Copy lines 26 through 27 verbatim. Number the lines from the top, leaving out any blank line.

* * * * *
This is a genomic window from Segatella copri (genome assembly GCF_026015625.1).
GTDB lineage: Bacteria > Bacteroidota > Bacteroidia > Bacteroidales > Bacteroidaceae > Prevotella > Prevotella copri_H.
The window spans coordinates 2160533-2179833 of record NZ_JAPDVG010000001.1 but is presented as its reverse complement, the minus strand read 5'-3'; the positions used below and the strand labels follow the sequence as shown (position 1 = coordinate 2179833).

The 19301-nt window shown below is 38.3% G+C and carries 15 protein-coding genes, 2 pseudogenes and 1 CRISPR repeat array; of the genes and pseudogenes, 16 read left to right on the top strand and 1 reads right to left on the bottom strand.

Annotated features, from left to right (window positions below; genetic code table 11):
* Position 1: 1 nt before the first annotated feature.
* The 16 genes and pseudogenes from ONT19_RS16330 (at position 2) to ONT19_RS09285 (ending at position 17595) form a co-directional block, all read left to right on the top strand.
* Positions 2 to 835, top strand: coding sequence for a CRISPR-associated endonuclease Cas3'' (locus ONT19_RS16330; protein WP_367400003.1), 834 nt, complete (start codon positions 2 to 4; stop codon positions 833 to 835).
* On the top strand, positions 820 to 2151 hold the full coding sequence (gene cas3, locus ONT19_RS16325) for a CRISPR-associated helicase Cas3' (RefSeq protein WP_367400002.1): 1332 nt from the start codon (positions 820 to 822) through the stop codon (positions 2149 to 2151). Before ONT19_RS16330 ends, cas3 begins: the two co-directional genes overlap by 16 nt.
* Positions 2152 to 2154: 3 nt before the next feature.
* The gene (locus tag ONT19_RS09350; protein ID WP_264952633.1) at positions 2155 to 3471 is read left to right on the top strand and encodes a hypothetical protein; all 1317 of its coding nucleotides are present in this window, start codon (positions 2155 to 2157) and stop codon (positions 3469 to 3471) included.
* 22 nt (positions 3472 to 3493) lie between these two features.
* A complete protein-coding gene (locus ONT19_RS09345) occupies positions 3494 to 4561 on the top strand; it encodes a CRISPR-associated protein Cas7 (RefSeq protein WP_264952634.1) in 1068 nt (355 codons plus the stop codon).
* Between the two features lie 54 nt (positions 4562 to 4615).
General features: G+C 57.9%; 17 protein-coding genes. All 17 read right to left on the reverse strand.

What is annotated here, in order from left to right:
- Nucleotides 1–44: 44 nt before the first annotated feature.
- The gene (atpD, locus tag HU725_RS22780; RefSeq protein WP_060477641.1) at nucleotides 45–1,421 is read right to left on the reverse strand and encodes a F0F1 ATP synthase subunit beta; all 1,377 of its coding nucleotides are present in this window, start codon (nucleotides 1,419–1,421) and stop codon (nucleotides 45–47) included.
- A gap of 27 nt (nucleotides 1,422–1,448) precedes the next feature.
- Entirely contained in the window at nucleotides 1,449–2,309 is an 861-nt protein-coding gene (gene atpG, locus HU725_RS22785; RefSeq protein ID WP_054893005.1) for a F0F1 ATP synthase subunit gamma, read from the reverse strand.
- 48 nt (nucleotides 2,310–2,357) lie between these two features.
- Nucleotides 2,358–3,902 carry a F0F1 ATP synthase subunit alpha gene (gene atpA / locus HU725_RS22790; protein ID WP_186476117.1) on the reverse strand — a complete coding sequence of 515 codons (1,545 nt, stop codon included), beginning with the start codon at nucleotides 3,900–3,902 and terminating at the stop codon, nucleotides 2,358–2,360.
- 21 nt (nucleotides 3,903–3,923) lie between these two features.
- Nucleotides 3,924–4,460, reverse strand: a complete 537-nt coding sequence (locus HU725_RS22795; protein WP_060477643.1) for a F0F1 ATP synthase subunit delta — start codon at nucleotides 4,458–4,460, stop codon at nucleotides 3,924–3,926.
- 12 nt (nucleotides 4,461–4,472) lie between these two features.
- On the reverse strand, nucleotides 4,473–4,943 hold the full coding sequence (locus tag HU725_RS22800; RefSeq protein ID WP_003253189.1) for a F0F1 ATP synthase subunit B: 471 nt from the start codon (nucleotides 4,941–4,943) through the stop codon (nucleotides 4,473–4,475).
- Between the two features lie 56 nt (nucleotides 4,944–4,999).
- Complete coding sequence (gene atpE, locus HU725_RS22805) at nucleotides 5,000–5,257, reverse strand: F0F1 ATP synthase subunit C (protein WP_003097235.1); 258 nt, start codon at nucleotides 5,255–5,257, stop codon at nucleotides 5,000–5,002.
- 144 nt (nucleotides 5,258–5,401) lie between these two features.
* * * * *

- On the reverse strand, nucleotides 4,473–4,943 hold the full coding sequence (locus tag HU725_RS22800; RefSeq protein ID WP_003253189.1) for a F0F1 ATP synthase subunit B: 471 nt from the start codon (nucleotides 4,941–4,943) through the stop codon (nucleotides 4,473–4,475).
- Between the two features lie 56 nt (nucleotides 4,944–4,999).